Spotlight: A Focused Exhibition of American Painter Dean Fleming’s 1960s Abstractions
Dean Fleming, Broome Street (1964). © Dean Fleming. Photo: Yao Zu Lu. Courtesy of David Richard Gallery.
Spotlight: A Focused Exhibition of American Painter Dean Fleming’s 1960s Abstractions Charts a Stylistic Transformation
David Richard Gallery presents "Fourth Dimension," examining two seminal years in Dean Fleming's oeuvre.
What You Need to Know: David Richard Gallery is presenting a solo exhibition of work by Dean Fleming (b. 1933) titled “Fourth Dimension.” Homing in on a distinct period of the artist’s career, the exhibition looks closely at works dating from 1964 and ’65, which together highlight a transformation of Fleming’s artistic style. Over those two years, he moved from painting intricate geometric patterns toward greatly simplified forms, relying on minimal yet bold fields of color organized within severe vector angles. Though there were many inspirations for this shift, the artist has cited two primary visual influences: Josef Albers’s work of the 1940s and ’50s and Al Held’s “Concrete Abstractions” series from between 1960 and 1961. His involvement as a founding member of the artist collective and exhibition venue Park Place Gallery in New York too provided fodder, as it promoted material experimentation and exploration of literal and illusory space.
Why We Like It: The exhibition superbly illustrates the profound evolution that Fleming’s work underwent in the pivotal years of 1964 and 1965. Pieces like Tunis (1964) employ an elaborate, multicolored patchwork compositional strategy that chimes with the contemporaneous Op Art movement. But, when juxtaposed with a work like 65 Black Yellow Red (1965), the stylistic development is stark. Using a restrained color palette and precise lines and angles, Fleming touches on both Albersian color theory and hard-edge abstraction. What’s more, Fleming’s work consistently engages with the dichotomy between real and perceived space. Here, the tapering red lines on the bottom and right side of the canvas could be read as either a flat field of color, or a perceptual flat edge, delineating a foreground. The exhibition presents Fleming’s experimental aptitude within his own oeuvre, but also a record of the greater art-historical milieu of the time.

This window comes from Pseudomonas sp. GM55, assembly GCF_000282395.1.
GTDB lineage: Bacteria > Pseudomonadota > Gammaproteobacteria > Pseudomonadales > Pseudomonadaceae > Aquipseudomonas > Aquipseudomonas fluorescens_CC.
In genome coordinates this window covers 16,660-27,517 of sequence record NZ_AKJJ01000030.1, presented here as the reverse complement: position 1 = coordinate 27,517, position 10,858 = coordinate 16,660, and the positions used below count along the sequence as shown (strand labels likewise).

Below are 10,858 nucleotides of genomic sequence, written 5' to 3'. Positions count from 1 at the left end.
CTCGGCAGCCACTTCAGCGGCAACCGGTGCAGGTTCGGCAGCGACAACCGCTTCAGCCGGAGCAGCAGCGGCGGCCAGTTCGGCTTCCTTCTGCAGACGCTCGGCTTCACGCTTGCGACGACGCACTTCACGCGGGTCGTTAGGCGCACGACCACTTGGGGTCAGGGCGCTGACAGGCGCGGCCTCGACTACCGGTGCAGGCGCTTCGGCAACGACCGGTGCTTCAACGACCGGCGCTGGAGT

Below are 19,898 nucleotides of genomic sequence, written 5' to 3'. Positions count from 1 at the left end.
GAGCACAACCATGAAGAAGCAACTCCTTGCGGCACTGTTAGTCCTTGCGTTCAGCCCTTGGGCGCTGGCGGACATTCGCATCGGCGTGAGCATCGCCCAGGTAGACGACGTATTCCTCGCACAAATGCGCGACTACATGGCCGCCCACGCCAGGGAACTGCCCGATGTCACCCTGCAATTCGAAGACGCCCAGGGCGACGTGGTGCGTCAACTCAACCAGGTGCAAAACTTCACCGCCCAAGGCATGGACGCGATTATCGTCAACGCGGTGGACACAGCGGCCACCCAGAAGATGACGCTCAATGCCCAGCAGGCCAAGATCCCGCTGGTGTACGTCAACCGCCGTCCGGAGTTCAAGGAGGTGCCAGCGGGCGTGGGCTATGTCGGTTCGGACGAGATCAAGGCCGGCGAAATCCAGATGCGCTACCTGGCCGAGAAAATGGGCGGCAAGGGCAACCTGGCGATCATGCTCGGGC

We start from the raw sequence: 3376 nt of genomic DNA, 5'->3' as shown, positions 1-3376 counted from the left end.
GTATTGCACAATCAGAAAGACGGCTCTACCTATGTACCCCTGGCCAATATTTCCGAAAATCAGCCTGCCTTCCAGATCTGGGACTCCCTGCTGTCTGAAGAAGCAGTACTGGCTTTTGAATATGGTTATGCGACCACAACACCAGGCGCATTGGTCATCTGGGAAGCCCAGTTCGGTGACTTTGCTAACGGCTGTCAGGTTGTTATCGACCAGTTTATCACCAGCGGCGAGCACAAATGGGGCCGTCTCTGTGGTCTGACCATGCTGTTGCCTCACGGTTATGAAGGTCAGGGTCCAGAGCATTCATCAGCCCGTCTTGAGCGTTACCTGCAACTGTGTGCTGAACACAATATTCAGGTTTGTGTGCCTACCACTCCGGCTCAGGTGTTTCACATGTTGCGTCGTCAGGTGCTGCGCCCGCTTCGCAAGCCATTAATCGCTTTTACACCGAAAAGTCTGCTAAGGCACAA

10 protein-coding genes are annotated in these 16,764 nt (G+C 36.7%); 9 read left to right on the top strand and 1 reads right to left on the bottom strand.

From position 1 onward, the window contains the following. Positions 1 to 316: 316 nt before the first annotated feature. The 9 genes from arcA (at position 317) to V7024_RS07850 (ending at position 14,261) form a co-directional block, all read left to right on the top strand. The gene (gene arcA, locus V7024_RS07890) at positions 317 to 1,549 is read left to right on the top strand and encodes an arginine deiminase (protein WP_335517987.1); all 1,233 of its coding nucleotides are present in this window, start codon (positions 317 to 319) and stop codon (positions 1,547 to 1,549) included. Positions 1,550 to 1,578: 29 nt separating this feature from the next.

According to the Gallery: “The inspiration for Fleming’s move to the open, hard-edge, and Minimalist compositions in 1965 had been brewing for quite some time. He had a deep interest in understanding the complexities of, and picturing, space in multiple dimensions on a two-dimensional canvas, and was fascinated by the concept and potential of the fourth dimension.…In a recent conversation, while looking back at the art scene in New York in and around 1965, Fleming noted two contributions that his then recent paintings made to that ‘scene.’ First, he stated, ‘These paintings [from 1965] are not pictures and not illustrations of something else, they do not represent anything other than what they are. The paintings were intended to be complete and entirely contained within the perimeters of the canvas, anchored to the outer perimeter. There was no ground, no voids, they were not floating in space.’ Regarding the second point, he said, ‘Another significant contribution of these paintings is they were shifting and dealing with illusion, but were simple compositions that oscillated between a flat, almost graphic quality one minute and then flip to something optical and three-dimensional the next, depending upon the viewer and their perceptions. This was in contrast to the Minimalist artists, who sought no emotion, no illusion and no content.’”